The archaeological facts are that there were no settlements in the hills of Galilee and the villages in the valleys had been there since the Bronze Age. They must have been native Canaanites. Some of these people liked collared rim pottery and others did not, but there is no evidence in the ground of invasion or re-settlement by strangers.

At Giloh, an ancient village, now virtually a suburb of Jerusalem and Palestinian, A Mazar detected “the only site in the northern part of Judah that can be related with much certainty to the earliest Israelite settlers”. Among the ways of identifying the village as Israelite is the prevalence of four roomed houses, a plan “common in Israelite sites in Iron Age I”. Yet elsewhere Mazar accepts that this type of house is “widely distributed in all parts of Palestine”, including “non-Israelite parts of the country”. It is hard to believe that Mazar is really so confused, so his peculiar logic must be meant for biblicists who merely want affirmation despite the logic.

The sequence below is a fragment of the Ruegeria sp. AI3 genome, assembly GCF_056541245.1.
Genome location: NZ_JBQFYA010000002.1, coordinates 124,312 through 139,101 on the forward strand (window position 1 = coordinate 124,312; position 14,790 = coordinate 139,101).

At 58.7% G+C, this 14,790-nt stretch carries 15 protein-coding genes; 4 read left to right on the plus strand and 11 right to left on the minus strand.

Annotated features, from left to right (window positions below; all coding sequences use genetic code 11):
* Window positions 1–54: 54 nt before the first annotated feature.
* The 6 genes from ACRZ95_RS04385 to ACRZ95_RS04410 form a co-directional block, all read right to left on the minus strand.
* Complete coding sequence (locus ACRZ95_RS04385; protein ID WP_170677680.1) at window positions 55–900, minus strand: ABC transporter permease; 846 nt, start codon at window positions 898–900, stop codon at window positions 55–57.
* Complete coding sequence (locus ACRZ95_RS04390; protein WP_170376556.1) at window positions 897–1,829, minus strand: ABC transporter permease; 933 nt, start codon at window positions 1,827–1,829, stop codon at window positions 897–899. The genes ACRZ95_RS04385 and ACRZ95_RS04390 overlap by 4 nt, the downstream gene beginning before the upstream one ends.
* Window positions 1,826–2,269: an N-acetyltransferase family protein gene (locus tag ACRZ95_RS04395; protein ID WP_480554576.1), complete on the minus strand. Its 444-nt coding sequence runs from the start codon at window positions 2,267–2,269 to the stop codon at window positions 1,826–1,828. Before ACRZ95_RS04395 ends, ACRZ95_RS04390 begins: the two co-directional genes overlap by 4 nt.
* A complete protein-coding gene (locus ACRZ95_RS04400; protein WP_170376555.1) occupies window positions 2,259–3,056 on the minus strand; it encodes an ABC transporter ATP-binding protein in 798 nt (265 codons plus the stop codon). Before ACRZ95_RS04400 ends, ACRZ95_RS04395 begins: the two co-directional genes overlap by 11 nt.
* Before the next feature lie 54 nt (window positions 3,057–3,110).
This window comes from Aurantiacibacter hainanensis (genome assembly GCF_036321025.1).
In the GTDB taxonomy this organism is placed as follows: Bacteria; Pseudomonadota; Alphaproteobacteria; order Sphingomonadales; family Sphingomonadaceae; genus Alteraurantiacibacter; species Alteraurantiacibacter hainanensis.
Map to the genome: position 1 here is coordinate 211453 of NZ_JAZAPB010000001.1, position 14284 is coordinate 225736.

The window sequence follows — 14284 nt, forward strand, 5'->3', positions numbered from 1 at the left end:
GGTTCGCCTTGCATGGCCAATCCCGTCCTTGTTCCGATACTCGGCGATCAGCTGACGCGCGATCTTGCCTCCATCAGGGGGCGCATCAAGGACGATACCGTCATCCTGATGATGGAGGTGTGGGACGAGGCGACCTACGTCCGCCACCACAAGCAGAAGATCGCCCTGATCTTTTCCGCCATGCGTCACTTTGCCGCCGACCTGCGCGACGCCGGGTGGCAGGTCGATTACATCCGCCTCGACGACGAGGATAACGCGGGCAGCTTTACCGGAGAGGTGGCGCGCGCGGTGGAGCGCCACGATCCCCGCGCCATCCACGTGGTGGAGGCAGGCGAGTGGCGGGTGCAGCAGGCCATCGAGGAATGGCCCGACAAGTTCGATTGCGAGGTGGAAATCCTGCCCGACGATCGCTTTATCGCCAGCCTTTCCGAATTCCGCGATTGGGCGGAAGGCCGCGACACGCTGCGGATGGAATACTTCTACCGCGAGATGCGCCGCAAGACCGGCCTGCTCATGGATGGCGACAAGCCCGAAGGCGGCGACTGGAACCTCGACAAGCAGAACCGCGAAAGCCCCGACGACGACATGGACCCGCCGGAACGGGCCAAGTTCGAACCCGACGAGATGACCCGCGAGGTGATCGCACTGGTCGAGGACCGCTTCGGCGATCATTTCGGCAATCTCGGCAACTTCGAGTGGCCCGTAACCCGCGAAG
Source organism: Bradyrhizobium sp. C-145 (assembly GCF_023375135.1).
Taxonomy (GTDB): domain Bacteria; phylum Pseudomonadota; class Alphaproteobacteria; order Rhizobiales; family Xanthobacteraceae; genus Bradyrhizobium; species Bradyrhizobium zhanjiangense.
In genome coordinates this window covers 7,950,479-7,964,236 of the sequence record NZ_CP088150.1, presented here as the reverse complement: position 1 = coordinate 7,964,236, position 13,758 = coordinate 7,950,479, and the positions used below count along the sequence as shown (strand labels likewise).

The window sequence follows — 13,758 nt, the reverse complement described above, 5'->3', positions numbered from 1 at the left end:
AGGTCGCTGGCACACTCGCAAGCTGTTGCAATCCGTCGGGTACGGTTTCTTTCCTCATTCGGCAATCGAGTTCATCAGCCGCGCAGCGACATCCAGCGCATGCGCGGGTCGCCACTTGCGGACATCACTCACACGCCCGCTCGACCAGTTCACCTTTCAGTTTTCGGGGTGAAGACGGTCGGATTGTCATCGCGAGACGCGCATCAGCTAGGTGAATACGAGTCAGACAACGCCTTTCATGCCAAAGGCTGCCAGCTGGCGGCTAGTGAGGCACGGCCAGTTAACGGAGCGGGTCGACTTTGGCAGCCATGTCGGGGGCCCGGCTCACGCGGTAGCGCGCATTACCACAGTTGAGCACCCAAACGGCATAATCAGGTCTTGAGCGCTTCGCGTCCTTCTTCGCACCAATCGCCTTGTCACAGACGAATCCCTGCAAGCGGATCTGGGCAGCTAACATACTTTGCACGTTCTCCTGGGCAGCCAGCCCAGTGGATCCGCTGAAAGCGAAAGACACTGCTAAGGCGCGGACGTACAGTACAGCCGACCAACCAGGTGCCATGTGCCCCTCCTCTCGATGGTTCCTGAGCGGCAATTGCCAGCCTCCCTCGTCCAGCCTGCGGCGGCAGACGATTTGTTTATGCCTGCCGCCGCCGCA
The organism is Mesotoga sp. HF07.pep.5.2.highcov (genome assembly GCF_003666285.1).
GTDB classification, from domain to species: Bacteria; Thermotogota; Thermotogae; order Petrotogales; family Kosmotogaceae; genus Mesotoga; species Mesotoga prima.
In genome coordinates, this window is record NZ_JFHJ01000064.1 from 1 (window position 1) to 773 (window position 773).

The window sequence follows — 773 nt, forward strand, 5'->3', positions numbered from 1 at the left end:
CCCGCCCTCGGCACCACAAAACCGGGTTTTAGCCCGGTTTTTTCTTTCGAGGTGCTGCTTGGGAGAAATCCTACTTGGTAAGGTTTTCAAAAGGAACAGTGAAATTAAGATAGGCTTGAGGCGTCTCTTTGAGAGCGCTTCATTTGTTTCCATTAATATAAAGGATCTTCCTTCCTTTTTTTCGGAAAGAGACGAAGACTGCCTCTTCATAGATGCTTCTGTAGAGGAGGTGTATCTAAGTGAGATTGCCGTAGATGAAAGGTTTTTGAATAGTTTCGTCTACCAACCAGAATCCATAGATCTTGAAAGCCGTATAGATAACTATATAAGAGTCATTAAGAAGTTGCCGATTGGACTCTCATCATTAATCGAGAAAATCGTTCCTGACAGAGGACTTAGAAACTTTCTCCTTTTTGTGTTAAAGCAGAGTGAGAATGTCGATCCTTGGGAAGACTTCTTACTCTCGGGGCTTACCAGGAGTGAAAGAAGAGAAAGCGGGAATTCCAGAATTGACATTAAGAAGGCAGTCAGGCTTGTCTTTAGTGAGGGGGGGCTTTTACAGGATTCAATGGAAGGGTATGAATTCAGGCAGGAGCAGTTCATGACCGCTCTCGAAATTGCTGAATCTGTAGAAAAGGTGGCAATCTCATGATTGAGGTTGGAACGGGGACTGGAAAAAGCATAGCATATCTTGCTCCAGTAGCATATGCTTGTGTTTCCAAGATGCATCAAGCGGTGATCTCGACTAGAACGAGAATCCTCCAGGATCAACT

Pottery is, once more, continuous into the Bronze Age, and collared rim ware is found on sites acknowledged not to be Israelite, added to which no collared rim ware is found where the Israelites had migrated from in the Negev. Yet Mazar still confidently concludes that Giloh was an Israelite village. Elsewhere he gets even more confident, telling us the four roomed house is typical of the “period of the Judges” and the identification of the people as Israelites is “natural”. Four roomed houses were found in the Transjordan. Collared rim jars were found before the Israelites were supposed to have arrived in the Hill Country in the thirteenth century. They are also found in places that were never Israelite. Biblicists like Mazar are desperate, but look ridiculous.